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digitalmars.D.bugs - [Issue 2194] New: Variadic parameters of non-array types

reply d-bugmail puremagic.com writes:
http://d.puremagic.com/issues/show_bug.cgi?id=2194

           Summary: Variadic parameters of non-array types
           Product: D
           Version: 2.013
          Platform: PC
        OS/Version: All
            Status: NEW
          Severity: enhancement
          Priority: P2
         Component: DMD
        AssignedTo: bugzilla digitalmars.com
        ReportedBy: brunodomedeiros+bugz gmail.com


D accepts variadic parameters that are not array types, such as this:
  void foo(int bar ...)
However this does not make much sense, since the bar parameter is not variadic,
the function can only be called with one argument.
To avoid confusion, it would be an improvement to disallow non-array parameter
types as variadic parameters.

An alternatice sugestion, would be for any variadic parameter to automatically
become of the array type of the type declared in the signature. Such that in:
  void foo(int bar ...)
then typeof(bar) becomes int[]. This behavior would be identical to Java. Also
it would allow a further improvement, a more consistent syntax for lazy
variadic templates, like this:
  void foo(lazy int bar ...)
where typeof(bar) would be int delegate()[]
And we would no longer need the awkward special case where variadic arguments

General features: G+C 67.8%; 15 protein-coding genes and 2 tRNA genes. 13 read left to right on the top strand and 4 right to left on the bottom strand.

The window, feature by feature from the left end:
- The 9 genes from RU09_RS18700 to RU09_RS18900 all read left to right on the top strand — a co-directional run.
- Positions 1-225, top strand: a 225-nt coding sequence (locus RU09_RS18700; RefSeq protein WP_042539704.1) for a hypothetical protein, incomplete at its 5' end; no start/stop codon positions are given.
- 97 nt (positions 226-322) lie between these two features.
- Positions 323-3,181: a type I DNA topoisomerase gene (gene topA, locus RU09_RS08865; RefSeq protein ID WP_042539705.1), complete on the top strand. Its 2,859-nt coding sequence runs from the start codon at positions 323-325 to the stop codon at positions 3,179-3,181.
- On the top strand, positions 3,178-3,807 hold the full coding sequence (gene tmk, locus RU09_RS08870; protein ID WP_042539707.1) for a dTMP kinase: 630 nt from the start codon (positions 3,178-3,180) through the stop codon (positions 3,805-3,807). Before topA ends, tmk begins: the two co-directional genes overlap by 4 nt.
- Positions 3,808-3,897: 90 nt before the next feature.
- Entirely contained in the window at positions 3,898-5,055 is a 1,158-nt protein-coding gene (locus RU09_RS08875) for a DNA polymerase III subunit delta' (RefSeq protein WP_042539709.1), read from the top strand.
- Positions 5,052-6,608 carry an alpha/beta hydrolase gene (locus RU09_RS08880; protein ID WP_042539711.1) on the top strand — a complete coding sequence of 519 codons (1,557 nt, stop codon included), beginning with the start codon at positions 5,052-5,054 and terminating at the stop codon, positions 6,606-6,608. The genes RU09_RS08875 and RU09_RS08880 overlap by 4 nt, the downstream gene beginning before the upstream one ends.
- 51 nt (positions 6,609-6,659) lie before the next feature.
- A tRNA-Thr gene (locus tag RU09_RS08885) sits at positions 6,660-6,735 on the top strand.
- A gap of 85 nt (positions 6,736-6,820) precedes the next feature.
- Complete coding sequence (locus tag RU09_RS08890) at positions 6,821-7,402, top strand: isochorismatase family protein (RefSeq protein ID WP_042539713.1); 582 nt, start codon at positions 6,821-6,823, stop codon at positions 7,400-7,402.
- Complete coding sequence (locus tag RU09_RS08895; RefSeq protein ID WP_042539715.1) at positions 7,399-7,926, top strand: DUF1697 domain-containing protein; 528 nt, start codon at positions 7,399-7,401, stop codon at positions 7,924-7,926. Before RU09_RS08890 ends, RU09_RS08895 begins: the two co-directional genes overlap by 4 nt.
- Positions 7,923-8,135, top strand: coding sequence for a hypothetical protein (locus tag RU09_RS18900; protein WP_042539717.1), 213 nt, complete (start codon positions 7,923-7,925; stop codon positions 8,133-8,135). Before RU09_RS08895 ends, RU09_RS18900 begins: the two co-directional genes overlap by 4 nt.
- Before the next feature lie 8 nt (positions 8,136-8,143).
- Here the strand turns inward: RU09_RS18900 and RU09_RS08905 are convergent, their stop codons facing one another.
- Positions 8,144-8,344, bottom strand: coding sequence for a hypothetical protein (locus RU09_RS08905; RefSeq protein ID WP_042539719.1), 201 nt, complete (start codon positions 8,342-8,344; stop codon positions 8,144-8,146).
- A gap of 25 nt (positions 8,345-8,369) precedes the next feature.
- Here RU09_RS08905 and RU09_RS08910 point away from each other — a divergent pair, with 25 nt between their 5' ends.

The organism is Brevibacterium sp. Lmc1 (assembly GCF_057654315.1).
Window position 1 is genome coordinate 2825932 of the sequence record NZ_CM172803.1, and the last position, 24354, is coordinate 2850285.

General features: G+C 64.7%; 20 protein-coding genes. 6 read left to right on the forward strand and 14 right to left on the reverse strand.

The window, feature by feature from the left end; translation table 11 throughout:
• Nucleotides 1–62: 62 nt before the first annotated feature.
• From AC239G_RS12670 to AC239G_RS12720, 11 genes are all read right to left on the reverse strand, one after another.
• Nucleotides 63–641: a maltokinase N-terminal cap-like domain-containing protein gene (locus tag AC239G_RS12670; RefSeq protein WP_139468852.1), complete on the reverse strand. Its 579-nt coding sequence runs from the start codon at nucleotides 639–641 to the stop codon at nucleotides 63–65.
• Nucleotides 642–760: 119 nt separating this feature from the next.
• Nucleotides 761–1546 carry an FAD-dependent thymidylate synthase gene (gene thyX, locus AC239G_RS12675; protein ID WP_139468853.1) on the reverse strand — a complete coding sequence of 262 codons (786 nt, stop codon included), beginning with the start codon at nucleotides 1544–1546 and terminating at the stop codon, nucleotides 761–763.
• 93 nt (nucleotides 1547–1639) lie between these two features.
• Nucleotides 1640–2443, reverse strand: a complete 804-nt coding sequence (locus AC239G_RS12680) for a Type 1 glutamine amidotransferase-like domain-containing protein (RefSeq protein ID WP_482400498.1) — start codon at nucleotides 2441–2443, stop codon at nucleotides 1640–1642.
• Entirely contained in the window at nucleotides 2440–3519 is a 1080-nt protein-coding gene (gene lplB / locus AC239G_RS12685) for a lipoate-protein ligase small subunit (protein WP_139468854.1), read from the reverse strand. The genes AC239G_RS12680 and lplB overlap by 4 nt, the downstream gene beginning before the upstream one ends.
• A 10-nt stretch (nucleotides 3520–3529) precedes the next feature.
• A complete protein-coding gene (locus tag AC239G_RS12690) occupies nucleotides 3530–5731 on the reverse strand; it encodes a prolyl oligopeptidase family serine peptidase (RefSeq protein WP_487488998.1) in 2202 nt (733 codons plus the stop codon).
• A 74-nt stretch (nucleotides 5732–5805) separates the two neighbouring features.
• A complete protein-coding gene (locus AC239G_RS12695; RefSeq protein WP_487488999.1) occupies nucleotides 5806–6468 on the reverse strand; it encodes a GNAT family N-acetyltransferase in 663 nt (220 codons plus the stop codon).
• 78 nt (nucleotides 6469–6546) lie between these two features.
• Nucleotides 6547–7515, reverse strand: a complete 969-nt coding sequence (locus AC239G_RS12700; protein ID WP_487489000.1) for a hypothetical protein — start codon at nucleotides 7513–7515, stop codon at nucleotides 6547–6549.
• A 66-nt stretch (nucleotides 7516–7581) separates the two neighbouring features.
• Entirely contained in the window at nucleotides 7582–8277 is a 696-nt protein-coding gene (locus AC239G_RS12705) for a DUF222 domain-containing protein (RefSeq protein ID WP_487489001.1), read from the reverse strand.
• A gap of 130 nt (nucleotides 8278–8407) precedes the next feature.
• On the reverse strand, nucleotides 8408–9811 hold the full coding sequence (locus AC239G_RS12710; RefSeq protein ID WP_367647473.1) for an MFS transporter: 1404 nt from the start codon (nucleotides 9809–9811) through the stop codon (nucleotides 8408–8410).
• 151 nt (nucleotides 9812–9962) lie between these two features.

can be converted to delegates, such as with this:
  void cond(bool delegate()[] cases ...)


-- 
Jul 05 2008
next sibling parent d-bugmail puremagic.com writes:
http://d.puremagic.com/issues/show_bug.cgi?id=2194





------- Comment #1 from matti.niemenmaa+dbugzilla iki.fi  2008-07-05 14:06
-------
The advantage is that, given:

class C { int a, b, c; }

void foo(C c...) {}

You can call either:

foo(new C(1, 2, 3));
foo(1, 2, 3);

For primitive types it is indeed useless, though.


-- 
Jul 05 2008
prev sibling parent d-bugmail puremagic.com writes:
http://d.puremagic.com/issues/show_bug.cgi?id=2194





------- Comment #2 from brunodomedeiros+bugz gmail.com  2008-07-26 06:06 -------
(In reply to comment #1)
 The advantage is that, given:
 class C { int a, b, c; }
 void foo(C c...) {}
 You can call either:
 foo(new C(1, 2, 3));
 foo(1, 2, 3);
 For primitive types it is indeed useless, though.

I see. Well then, it becomes an issue of which alternative is better. I still prefer the first one, as I think it's cleaner. --
Jul 26 2008